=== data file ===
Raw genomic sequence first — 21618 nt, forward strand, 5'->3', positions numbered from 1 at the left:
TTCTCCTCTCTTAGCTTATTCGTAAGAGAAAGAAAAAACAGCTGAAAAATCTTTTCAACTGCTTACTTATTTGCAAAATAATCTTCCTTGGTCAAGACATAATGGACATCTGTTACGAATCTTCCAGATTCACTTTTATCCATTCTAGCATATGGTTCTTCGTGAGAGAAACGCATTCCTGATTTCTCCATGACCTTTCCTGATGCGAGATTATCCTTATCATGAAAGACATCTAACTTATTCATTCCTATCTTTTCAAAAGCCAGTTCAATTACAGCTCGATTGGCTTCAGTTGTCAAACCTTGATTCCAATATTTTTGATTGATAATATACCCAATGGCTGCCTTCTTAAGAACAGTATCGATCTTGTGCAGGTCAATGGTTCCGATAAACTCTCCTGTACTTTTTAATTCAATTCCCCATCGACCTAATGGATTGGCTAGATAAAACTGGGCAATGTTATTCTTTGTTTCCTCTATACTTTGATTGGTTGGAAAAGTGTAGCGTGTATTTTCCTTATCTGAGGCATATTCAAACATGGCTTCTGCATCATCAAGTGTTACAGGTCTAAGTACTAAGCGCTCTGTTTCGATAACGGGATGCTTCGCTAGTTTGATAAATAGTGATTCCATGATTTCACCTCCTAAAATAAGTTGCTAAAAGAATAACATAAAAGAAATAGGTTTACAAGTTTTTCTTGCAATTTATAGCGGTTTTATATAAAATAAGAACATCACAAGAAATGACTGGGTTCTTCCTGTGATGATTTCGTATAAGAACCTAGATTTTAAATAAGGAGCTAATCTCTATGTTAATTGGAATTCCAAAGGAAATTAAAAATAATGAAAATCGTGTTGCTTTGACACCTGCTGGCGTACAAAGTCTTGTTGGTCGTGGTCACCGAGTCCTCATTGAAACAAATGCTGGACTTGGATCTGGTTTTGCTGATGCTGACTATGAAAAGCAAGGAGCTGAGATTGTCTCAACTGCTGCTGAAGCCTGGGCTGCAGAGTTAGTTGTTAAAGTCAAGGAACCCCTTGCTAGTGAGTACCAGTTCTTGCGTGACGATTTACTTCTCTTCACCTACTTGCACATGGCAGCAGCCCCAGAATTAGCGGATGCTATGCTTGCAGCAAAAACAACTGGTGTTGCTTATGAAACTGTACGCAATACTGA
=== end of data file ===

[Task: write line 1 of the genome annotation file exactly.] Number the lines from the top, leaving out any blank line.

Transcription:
Raw genomic sequence first — 21618 nt, forward strand, 5'->3', positions numbered from 1 at the left: